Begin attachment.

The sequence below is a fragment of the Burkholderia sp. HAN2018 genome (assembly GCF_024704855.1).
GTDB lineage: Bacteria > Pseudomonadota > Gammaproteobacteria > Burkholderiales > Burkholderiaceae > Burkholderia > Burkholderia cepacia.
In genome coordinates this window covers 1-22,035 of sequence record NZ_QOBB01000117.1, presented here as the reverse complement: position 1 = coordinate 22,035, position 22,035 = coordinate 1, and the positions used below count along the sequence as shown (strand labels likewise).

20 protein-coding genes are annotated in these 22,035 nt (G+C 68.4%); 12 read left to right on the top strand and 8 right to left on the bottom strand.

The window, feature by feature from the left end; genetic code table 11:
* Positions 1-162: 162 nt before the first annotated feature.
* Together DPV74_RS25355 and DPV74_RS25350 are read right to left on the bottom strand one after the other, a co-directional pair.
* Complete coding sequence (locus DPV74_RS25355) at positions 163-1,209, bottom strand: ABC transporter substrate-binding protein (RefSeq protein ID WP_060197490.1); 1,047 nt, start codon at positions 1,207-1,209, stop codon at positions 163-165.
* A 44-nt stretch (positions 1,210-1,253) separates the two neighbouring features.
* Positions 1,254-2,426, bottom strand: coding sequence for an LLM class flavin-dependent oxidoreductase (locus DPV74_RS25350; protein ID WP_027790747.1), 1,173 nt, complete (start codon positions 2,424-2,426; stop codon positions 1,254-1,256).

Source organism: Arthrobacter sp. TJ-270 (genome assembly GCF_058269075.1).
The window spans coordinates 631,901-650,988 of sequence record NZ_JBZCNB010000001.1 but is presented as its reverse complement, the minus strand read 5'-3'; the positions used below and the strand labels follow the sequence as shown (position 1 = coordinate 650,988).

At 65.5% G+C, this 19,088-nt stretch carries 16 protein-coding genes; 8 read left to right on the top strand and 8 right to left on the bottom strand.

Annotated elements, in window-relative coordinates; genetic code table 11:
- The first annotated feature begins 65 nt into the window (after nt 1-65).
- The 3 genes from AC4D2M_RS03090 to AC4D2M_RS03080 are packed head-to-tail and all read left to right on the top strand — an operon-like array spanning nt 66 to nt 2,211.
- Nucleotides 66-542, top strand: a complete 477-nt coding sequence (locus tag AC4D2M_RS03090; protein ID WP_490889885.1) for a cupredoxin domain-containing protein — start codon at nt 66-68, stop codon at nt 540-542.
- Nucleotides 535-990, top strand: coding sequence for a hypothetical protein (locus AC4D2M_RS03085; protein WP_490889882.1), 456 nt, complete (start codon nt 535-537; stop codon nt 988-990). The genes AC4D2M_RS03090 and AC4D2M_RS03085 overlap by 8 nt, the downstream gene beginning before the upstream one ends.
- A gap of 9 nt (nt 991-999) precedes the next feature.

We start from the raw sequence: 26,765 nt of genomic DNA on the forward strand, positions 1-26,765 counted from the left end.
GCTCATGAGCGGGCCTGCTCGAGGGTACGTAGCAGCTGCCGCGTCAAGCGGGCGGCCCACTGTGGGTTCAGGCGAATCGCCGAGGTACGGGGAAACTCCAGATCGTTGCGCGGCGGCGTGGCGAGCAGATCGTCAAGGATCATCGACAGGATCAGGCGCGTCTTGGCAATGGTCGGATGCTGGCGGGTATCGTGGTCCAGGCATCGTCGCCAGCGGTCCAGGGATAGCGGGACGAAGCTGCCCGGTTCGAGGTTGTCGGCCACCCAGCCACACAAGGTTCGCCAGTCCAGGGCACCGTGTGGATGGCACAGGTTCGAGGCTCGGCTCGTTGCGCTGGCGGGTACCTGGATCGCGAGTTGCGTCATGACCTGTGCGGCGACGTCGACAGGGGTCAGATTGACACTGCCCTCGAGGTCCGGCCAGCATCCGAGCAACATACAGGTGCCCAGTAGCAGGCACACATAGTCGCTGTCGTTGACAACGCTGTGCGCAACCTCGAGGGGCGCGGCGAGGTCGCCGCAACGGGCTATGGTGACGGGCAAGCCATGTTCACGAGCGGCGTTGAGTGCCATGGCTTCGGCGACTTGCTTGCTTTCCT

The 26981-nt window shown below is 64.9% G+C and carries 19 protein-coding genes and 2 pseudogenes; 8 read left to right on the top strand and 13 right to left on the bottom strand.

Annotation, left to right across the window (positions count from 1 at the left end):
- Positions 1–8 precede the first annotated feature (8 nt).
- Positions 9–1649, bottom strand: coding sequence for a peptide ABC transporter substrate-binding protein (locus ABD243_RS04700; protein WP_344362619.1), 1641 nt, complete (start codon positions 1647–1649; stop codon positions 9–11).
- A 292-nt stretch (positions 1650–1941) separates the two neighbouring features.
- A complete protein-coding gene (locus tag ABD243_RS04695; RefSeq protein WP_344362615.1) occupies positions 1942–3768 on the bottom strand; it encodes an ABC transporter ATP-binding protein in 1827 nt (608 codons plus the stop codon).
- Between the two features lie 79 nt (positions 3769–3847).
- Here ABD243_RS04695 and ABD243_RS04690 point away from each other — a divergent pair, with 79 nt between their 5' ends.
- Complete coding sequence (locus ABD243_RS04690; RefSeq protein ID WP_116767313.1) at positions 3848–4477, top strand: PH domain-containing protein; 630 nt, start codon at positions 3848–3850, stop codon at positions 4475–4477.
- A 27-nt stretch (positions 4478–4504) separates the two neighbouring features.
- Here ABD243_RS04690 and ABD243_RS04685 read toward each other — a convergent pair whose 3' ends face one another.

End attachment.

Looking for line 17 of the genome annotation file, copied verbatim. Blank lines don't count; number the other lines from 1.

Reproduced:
- Nucleotides 66-542, top strand: a complete 477-nt coding sequence (locus tag AC4D2M_RS03090; protein ID WP_490889885.1) for a cupredoxin domain-containing protein — start codon at nt 66-68, stop codon at nt 540-542.